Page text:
For years, I heard about a long-ago song: “I caught her in the kitchen playing Westport.” 

Pearl Bailey sang about Westport.

Pearl Bailey sang about Westport.

I still haven’t found it. But several years ago, after I mentioned it, an alert “06880” reader sent me a website called “Folk and Traditional Song Lyrics.” They contained the words to a song called, simply, “Westport.”

Inspired, I searched for a YouTube video of the song. I couldn’t find one.

But here — from “Take Five, A Julius Monk Review, ca 1952-1954,” are the lyrics.

According to the website, they come from an original cast record by Pearl Bailey and Will Holt. The version is “somewhat doctored” by R. Greenhaus.

There’s a little ranch house in the vale,
Pretty little ranch house up for sale;
All the shutters drawn,
Tenants all gone
And thereby hangs a long, unhappy tale.

‘Cause he caught her in the kitchen playing Westport,
A game indigenous to suburban life,
Where you take a wife of whom you’re not the husband,
While someone else’s husband takes your wife.

Some people may claim that the name of the game is Scarsdale,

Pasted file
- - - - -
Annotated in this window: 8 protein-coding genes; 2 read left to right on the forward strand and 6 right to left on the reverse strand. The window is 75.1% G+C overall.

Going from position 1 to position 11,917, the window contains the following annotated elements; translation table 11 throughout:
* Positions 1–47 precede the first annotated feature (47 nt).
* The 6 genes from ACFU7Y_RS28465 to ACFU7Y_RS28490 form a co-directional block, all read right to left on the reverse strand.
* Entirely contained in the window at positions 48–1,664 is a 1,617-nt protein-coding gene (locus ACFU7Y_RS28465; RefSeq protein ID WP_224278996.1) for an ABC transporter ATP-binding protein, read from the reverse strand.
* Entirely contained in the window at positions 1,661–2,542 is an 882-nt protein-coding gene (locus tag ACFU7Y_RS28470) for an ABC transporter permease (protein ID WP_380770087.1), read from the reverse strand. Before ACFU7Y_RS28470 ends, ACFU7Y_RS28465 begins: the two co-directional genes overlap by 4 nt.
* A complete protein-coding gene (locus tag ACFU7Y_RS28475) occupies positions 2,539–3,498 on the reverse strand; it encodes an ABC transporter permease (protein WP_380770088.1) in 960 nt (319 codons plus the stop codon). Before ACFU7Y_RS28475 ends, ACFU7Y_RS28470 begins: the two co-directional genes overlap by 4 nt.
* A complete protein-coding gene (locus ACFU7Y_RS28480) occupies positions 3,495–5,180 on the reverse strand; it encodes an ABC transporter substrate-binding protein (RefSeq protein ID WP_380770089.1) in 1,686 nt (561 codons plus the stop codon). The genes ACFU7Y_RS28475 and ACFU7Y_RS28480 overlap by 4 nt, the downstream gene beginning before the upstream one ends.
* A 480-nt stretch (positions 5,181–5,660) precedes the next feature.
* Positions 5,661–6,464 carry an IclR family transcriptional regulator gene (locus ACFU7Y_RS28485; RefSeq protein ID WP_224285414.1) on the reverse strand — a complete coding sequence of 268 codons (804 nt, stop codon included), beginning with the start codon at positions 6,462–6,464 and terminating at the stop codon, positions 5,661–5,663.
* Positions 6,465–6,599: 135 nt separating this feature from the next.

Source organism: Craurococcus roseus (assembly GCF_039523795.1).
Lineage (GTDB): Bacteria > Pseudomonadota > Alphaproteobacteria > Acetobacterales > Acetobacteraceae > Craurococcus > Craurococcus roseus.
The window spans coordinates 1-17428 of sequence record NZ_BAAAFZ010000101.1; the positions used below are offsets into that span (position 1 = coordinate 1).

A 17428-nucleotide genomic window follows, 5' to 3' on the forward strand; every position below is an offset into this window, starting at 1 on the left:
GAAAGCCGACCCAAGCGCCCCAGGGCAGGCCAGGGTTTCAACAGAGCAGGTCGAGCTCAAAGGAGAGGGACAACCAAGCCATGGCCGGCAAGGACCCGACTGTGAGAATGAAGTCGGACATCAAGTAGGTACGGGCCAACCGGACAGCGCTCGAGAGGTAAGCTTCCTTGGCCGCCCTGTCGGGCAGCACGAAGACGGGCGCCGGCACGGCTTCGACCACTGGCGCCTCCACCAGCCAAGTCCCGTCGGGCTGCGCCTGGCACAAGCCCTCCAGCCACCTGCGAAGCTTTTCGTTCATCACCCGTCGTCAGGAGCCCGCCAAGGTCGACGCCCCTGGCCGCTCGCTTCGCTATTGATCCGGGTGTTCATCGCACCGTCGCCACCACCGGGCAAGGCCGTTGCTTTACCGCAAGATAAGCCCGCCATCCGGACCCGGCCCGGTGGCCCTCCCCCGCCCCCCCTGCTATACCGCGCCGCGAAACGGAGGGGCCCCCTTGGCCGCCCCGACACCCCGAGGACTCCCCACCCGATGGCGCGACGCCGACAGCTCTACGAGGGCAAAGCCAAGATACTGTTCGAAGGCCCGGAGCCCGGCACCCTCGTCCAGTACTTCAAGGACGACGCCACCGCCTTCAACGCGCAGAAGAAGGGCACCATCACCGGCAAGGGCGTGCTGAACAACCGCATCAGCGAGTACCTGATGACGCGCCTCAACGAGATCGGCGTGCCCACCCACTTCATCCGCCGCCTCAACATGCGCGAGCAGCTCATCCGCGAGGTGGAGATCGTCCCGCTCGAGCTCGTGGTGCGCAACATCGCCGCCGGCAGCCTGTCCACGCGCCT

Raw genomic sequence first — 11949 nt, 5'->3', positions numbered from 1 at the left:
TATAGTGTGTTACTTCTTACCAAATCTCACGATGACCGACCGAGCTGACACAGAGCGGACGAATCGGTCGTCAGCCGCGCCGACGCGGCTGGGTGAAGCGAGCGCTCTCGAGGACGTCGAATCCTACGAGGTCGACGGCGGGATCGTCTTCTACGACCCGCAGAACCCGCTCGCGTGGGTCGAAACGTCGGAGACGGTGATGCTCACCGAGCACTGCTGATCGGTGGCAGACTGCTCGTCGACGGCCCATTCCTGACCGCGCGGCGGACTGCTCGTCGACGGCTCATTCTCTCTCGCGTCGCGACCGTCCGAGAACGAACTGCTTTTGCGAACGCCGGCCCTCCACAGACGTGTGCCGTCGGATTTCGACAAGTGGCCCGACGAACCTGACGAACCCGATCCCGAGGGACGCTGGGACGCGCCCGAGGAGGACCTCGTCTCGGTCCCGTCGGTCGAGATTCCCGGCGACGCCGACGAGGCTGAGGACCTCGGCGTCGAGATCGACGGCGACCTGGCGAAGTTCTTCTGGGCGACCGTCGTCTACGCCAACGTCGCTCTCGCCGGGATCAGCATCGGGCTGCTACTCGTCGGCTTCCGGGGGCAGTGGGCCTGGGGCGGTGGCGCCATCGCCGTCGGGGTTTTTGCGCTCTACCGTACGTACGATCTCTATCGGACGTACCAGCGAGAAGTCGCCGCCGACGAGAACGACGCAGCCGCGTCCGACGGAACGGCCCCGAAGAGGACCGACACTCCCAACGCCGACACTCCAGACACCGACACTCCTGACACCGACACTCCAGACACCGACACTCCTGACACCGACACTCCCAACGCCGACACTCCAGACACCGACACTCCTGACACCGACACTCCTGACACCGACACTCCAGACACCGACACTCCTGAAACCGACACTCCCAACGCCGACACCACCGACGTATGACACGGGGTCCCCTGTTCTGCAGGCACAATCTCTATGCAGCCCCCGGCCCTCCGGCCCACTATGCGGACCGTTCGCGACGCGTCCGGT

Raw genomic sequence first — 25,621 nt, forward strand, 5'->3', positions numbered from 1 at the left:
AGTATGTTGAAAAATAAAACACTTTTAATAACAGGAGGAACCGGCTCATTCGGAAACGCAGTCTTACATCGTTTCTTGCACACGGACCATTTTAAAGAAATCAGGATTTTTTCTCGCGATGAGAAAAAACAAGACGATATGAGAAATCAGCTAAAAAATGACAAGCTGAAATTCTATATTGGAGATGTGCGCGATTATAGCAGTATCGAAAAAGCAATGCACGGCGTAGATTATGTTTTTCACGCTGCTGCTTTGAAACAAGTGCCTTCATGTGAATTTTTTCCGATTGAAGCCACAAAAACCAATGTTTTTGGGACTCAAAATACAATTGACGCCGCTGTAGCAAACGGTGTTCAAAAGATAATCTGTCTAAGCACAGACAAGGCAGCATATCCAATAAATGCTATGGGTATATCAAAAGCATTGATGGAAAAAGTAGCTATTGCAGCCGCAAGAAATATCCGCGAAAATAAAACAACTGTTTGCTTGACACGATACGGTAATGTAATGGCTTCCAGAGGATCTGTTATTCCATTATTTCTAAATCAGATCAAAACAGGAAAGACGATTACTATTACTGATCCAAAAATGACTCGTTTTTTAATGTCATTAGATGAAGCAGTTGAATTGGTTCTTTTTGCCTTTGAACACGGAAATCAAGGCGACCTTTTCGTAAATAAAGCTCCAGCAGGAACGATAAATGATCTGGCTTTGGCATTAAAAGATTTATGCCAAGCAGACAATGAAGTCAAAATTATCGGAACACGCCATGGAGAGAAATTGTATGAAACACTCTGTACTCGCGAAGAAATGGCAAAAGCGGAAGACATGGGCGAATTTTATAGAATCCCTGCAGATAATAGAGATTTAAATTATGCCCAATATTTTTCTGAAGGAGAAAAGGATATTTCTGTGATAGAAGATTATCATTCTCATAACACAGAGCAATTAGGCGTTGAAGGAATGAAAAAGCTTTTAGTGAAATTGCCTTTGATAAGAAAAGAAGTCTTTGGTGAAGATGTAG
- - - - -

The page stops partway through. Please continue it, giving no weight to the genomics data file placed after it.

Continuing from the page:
Or Beverly Hills, or even Shaker Heights,
But commuters from Manhattan call it Westport.
And it’s the game that some of our local leading lights play
To while away those cold Connecticut nights.

Now in that little ranch house used to dwell
An advertising feller and his Nell.
Two kids and a pup, living it up,
And everything was sounder than a bell —
‘Til he caught her in the kitchen playing Westport
Between the washing machine and thermostat.

This is not the Westport kitchen the song refers to.

This is not the Westport kitchen the song refers to.

The husband thought it really was an outrage.
Said he, “You might at least remove your hat!”
Well, they may play it that way in Great Neck,
While in Levittown they’d never think it odd.
But there is not an architect in Westport
Who’ll ever forgive the cad that said, “My God! Sir.
I must have got the wrong cape cod!”

Since they are no longer groom and bride,
Quoting from the Sunday classified:
“Are there any takers
For three lovely acres
Of peaceful old New England countryside?”
‘Cause he caught her in the kitchen playing Westport
Which would ordinarily be a cause for gloom;
But though the sanctity of wedlock’s on the downgrade,
Currently housing is enjoying quite a boom!

And while they defame the name of the game in Boston,
Where naturally they think it’s a dirty shame,
In the green and fertile pastures of suburbia
The local dealers in real estate acclaim
It the best thing since the FHA, hey,

Westport is a grand old …
‘Midst pleasures and palaces …
Westport is a grand old game.

“I Caught Her In The Kitchen Playing Westport”

Hundreds of readers spent half an hour watching the “Westport’s Got It All” video I posted earlier today.